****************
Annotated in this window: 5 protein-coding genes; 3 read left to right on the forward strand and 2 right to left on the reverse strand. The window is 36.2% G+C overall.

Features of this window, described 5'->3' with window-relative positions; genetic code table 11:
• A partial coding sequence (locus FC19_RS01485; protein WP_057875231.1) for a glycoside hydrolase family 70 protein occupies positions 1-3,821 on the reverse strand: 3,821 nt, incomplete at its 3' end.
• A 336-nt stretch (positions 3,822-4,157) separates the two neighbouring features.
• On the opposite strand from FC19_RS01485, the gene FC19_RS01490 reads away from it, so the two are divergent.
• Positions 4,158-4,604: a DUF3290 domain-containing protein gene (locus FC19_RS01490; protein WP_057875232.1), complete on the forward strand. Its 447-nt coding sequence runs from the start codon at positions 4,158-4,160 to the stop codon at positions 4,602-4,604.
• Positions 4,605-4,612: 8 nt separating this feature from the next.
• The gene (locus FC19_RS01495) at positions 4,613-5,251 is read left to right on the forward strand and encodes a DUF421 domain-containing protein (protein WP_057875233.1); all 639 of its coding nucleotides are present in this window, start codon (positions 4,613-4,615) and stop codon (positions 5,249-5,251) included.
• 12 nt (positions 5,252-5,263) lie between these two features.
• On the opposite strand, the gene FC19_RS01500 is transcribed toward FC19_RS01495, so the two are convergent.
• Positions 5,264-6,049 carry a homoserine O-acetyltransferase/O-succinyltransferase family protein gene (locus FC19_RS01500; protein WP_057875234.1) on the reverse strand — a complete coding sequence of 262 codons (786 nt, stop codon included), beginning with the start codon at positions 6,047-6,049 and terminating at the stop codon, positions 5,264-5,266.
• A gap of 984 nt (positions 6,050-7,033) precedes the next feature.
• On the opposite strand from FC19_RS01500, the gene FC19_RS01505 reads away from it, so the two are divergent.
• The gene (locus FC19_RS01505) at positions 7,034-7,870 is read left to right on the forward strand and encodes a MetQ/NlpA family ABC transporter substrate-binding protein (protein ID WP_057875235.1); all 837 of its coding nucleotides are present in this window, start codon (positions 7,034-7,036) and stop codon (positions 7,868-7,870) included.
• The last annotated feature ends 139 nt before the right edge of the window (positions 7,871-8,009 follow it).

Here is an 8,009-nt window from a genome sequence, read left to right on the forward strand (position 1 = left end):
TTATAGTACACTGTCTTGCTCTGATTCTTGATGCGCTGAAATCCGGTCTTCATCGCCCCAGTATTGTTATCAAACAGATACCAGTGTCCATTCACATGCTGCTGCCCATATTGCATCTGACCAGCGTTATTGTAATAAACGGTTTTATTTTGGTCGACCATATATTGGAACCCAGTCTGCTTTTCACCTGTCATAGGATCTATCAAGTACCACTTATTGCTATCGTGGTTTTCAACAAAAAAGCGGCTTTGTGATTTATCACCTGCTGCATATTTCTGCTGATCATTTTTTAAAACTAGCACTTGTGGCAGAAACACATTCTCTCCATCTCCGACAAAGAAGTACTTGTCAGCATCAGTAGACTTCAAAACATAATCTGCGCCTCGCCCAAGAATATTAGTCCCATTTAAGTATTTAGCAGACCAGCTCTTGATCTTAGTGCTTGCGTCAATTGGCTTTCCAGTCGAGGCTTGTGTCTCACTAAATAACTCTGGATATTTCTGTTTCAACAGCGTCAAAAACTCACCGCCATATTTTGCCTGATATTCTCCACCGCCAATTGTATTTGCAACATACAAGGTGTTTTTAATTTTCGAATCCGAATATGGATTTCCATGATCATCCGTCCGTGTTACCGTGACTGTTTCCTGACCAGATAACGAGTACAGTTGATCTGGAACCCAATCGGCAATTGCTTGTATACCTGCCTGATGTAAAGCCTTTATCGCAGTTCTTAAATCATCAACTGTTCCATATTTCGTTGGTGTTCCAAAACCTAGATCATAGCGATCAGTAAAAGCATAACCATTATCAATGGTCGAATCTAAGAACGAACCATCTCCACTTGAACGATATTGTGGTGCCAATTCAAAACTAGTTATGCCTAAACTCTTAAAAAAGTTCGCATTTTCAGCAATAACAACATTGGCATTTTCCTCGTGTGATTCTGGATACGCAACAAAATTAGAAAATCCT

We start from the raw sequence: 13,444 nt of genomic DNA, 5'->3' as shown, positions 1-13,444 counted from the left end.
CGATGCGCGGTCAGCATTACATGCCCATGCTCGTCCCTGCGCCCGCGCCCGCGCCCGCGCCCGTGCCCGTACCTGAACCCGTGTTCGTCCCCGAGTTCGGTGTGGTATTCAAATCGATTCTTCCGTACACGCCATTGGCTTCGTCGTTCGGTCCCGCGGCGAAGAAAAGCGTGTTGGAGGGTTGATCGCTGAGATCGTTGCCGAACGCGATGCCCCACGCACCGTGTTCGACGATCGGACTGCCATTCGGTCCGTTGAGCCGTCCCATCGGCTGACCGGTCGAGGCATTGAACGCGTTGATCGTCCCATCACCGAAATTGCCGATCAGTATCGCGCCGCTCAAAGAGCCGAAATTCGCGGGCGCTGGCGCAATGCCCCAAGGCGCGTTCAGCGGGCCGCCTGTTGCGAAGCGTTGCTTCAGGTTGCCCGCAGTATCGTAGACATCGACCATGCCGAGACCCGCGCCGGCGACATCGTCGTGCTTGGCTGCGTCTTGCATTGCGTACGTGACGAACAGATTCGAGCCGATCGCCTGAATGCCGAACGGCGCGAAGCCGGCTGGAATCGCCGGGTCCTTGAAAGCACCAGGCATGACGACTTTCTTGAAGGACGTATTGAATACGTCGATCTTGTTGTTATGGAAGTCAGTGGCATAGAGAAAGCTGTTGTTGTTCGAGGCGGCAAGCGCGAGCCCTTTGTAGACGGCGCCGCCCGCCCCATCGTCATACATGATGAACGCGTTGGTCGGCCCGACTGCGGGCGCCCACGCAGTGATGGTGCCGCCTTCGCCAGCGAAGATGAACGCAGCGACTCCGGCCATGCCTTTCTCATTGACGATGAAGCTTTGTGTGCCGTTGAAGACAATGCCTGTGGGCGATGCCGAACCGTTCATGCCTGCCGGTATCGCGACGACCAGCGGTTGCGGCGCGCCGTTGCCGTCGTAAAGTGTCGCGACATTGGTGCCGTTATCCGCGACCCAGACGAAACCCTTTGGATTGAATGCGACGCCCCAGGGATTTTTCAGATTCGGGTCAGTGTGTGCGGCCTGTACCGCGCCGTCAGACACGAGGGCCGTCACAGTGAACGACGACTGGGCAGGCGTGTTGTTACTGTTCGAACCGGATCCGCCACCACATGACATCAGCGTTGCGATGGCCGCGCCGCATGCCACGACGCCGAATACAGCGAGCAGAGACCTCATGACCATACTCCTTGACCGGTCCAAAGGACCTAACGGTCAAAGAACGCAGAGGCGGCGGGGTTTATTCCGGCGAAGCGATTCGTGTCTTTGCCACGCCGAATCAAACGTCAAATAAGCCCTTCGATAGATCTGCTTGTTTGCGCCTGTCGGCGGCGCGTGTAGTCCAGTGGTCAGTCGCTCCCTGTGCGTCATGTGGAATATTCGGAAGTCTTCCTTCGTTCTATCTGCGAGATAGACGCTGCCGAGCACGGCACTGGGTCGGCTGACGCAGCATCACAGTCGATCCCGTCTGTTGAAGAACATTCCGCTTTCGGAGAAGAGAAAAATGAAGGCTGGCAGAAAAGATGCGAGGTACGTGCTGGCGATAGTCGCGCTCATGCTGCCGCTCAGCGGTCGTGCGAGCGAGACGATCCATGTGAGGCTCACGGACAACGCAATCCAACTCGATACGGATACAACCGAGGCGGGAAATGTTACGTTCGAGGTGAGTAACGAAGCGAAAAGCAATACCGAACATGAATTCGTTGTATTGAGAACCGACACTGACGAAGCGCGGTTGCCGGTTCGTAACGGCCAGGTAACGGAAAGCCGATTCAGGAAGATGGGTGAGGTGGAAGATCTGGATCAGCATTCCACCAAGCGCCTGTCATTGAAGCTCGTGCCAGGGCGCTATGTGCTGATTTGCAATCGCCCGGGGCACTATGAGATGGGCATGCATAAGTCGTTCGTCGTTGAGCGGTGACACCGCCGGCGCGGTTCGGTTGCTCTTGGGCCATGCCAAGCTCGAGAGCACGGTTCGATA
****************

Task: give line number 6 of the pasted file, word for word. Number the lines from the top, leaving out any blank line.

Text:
• Positions 4,158-4,604: a DUF3290 domain-containing protein gene (locus FC19_RS01490; protein WP_057875232.1), complete on the forward strand. Its 447-nt coding sequence runs from the start codon at positions 4,158-4,160 to the stop codon at positions 4,602-4,604.